Thomas West – A cunning thief reformed

Image of an Admission register for Royal Philanthropic Society reform school p.145 (SHC ref: 2271/10/1)

This is Thomas West’s page (p.145) in the admission register for the reform school built by the Royal Philanthropic Society (SHC ref: 2271/10/1), where  Thomas West resided from 1793-1798.

In 1793, Thomas West, a thirteen year old Black pauper, was caught stealing in Lord Sydney’s home, Frognal House in Sidcup, Kent. Lord Sydney quickly reacted by placing the miscreant in the care of the Royal Philanthropic School, then in Southwark, London but later relocated in Redhill.

The Royal Philanthropic Society, whose records are held in the Surrey History Centre, was founded in 1788 to reform the many London paupers who had found themselves part of London’s criminal underbelly. The records of Thomas West are important because surviving material relating to Black people living in Georgian London is rare. We not only have a record of his beginnings, but we see him put on the path of reform and begin a new, stable life outside the city and out of his poor, criminal surroundings.

Here is Thomas’ story.

In May 1793, a thirteen-year-old Black pauper called Thomas West was admitted into the Royal Philanthropic School at St. George’s Fields in Southwark. He would most likely have been one of an unfortunate number of children in central London who had to beg or steal to make a living.

Such children were housed in over a hundred ‘flash houses’ and taught their miscreant tricks by seasoned criminals. For most of them, crime was part of their family life and many would have had parents in prison, unless they were orphans. These were the exact kind of children the Royal Philanthropic School was founded to help educate and realign away from a life of unemployment, crime and begging.

Cover of a pamphlet by the Royal Philanthropic Society, 1797 (SHC ref 2271/40/2)

A pamphlet by the Royal Philanthropic Society, 1797
(SHC ref 2271/40/2)

This was a clear part of the Royal Philanthropic Society’s philosophy. The ethos behind the school is explained in a pamphlet (SHC ref 2271/40/2): ‘Among the calamities to which the children of indigent parents are exposed, the want of moral and religious instruction… is the most to be lamented.’

Meeting weekly at the coffee house in St. Paul’s Square, London, core members of the Society made it their mission to rescue children from their perpetually dishonest livelihoods. Their deceased or absent parents were replaced with a new household in the shape of the ‘Reform’. Here, a rope spinner, a tailor, a cobbler and a copperplate printer ran workshops, teaching their trades to young apprentices within the School’s own walls.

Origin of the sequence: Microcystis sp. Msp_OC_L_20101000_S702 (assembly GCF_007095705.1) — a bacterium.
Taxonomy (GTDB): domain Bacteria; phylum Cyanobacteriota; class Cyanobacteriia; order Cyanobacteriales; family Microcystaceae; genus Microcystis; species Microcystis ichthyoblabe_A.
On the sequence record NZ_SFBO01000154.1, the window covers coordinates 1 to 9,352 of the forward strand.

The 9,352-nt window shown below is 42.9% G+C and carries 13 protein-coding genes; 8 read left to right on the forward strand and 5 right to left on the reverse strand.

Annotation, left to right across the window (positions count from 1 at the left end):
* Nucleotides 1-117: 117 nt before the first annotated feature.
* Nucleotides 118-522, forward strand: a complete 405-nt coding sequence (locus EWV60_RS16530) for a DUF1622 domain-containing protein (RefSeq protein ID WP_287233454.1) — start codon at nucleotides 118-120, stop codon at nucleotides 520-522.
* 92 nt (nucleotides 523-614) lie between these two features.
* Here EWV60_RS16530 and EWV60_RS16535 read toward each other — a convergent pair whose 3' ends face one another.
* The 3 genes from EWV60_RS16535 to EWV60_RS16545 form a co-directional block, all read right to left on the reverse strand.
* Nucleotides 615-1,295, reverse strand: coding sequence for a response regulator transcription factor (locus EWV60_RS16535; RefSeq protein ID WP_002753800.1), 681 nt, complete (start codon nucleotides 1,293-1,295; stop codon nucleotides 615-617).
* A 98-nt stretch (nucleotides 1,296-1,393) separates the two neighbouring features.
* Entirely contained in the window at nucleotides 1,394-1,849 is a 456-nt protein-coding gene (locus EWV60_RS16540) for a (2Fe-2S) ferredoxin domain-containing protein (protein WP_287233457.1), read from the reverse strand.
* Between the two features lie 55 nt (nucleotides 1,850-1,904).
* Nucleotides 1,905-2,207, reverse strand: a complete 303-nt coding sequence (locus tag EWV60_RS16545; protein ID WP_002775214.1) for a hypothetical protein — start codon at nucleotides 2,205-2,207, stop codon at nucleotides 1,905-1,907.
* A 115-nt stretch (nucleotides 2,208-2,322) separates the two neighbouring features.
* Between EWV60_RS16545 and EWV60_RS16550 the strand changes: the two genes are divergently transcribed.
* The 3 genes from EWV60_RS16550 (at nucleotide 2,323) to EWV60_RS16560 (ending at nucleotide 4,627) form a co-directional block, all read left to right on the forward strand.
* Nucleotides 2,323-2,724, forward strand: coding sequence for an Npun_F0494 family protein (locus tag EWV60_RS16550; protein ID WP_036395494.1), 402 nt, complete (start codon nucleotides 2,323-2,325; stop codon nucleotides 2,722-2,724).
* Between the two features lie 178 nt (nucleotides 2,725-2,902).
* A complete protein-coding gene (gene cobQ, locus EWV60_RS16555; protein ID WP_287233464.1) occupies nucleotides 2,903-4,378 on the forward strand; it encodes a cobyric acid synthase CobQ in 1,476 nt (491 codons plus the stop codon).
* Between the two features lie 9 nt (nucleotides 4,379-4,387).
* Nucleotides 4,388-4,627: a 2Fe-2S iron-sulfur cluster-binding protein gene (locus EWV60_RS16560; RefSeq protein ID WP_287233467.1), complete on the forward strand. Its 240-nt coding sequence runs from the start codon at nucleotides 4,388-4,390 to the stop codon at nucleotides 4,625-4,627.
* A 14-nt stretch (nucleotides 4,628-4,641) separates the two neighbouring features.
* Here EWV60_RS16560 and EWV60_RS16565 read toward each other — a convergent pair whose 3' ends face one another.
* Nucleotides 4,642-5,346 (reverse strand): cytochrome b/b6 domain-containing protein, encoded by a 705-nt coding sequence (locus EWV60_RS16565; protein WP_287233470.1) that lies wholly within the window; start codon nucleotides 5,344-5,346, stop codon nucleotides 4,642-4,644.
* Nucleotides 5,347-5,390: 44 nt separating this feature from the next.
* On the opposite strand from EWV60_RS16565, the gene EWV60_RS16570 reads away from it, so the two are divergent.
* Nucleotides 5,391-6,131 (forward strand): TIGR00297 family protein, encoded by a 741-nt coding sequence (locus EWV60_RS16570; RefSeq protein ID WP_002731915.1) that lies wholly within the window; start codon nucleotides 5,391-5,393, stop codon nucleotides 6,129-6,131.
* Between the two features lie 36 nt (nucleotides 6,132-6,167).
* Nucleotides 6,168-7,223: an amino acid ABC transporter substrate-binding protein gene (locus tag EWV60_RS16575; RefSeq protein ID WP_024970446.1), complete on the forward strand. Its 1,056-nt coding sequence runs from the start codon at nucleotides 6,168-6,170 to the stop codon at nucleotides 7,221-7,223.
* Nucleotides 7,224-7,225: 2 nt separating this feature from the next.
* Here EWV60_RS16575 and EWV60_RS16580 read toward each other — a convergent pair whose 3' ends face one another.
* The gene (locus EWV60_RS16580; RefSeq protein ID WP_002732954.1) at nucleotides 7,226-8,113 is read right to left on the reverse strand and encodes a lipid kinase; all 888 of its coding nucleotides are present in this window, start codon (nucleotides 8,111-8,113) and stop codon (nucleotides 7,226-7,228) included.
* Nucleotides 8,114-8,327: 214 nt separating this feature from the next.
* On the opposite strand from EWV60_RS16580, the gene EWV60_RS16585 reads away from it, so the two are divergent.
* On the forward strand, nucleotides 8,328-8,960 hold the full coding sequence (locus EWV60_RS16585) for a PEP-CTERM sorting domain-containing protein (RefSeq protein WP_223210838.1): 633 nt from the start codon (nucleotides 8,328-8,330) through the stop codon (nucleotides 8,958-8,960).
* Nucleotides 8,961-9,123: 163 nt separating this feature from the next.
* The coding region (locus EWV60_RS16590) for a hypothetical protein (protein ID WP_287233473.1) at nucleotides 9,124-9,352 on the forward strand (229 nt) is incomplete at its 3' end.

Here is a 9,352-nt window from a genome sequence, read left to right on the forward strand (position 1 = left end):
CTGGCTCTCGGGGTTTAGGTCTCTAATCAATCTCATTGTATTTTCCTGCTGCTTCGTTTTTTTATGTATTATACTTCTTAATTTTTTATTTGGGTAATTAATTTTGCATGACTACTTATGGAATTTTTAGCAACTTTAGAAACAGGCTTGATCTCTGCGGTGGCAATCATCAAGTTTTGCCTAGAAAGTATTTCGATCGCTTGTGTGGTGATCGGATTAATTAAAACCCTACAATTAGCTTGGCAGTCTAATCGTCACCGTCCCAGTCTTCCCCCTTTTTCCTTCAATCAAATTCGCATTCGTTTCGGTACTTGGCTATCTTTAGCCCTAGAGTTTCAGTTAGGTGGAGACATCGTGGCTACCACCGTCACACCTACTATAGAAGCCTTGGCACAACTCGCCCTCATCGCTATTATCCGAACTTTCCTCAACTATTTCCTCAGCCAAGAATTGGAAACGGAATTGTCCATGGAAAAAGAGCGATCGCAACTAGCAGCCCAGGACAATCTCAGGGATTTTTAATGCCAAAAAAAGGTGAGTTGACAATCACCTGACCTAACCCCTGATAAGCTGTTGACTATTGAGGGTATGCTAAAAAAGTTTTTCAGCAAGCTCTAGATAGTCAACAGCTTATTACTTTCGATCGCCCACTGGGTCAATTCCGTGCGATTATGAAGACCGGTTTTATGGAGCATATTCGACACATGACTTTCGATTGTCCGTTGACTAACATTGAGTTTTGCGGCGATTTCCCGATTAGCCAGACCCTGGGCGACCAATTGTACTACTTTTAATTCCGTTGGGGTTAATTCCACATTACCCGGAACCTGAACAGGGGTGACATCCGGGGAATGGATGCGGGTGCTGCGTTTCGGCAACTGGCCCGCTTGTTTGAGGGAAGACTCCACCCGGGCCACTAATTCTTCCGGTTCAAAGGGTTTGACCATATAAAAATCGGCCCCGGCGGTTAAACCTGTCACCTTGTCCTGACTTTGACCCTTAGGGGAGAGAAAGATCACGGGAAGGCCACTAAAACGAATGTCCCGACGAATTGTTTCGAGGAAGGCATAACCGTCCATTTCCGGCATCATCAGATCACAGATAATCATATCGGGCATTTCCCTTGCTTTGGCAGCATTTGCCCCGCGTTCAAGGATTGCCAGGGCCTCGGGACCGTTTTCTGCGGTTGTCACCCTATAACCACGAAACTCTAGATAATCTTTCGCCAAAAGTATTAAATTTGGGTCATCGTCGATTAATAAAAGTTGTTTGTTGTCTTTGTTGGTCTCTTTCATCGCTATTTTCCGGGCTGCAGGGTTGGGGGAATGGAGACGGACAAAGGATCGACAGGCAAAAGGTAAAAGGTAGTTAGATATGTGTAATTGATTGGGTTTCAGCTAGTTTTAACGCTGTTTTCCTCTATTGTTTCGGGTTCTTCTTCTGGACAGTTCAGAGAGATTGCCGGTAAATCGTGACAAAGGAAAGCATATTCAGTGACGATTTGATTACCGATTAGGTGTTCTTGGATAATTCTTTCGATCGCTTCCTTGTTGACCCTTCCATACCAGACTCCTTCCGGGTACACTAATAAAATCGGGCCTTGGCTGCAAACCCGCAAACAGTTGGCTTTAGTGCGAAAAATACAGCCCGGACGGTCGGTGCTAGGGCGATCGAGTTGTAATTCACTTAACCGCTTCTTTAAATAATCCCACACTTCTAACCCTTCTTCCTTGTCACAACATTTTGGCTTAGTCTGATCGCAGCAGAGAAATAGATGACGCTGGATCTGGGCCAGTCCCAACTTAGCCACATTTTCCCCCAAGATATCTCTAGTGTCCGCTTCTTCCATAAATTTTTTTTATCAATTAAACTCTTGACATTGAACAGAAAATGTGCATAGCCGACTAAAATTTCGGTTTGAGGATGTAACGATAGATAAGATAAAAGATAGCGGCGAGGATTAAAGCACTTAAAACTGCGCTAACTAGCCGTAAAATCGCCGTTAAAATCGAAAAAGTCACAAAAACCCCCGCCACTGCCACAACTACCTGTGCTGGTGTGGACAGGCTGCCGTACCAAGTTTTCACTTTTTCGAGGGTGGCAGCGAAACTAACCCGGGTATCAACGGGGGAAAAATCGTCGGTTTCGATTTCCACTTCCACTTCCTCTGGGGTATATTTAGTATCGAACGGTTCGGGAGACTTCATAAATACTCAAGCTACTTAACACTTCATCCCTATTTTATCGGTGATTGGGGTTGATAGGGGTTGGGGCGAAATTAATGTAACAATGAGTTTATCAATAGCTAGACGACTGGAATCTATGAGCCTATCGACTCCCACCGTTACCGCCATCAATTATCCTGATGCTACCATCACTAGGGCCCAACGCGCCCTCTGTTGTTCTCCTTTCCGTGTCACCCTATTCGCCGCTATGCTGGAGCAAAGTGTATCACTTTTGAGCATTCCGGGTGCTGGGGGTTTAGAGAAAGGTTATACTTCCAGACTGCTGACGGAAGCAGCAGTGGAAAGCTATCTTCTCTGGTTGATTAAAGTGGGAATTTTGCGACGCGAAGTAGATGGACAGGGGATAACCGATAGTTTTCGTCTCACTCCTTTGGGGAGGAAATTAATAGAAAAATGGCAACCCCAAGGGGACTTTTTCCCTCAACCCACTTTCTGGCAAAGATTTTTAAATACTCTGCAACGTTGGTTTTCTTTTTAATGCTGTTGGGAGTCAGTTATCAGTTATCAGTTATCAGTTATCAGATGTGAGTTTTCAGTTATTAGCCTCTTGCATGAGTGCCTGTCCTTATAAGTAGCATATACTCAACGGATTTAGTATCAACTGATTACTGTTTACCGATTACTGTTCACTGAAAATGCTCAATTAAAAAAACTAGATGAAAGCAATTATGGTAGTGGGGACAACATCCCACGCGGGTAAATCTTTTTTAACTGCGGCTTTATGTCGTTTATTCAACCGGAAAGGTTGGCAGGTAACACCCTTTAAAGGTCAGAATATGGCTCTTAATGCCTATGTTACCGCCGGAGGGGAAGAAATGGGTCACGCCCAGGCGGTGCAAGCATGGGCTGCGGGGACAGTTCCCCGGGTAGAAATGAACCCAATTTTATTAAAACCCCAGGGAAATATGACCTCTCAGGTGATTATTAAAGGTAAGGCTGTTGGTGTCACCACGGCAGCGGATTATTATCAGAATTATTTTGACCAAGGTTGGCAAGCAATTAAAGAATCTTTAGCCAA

Founded in 1788, the school was the philanthropic project of a number of clergy and gentlemen hoping to confront the problem of crime on London’s streets to offer asylum to the unfortunate offspring of convicted criminals. From looking at the records of applications for admissions, we can see that many parents were absent. Some fathers had been ‘transported’, shipped to Australia, or even executed for their law-breaking activities.

A number of archbishops, aristocrats and wealthy gentlemen, originators of the idea, were involved at every stage of the process. They attended the school’s committee meetings and recommended or sponsored children to be admitted after undergoing an examination.

In Thomas West’s case, the Duke of Leeds recommended him. A book containing the proceedings of the Royal Philanthropic Society (SHC ref 2271/2/1) contains the minutes of each of the general committee meetings during the period 1793-6 and the minutes of 17 May 1793 mention ‘Mr Angerstein and Colonel Harnage having reported to this committee the case of a Black Boy recommended by his Grace the Duke of Leeds’ to be committed to the Reform.

It was resolved ‘that a letter be written in the Name of the Committee to his Grace requesting that his Grace may send the Boy to the Reform on Friday next in order to undergo the usual examination previous to his admission.’

The record of the meeting a week later tells us ‘The Case of Thomas West the Black Boy was reported by Mr. Baker and the Boy having by Order of the Duke of Leeds attended he was examined and it was resolved that he be immediately admitted to the reform.’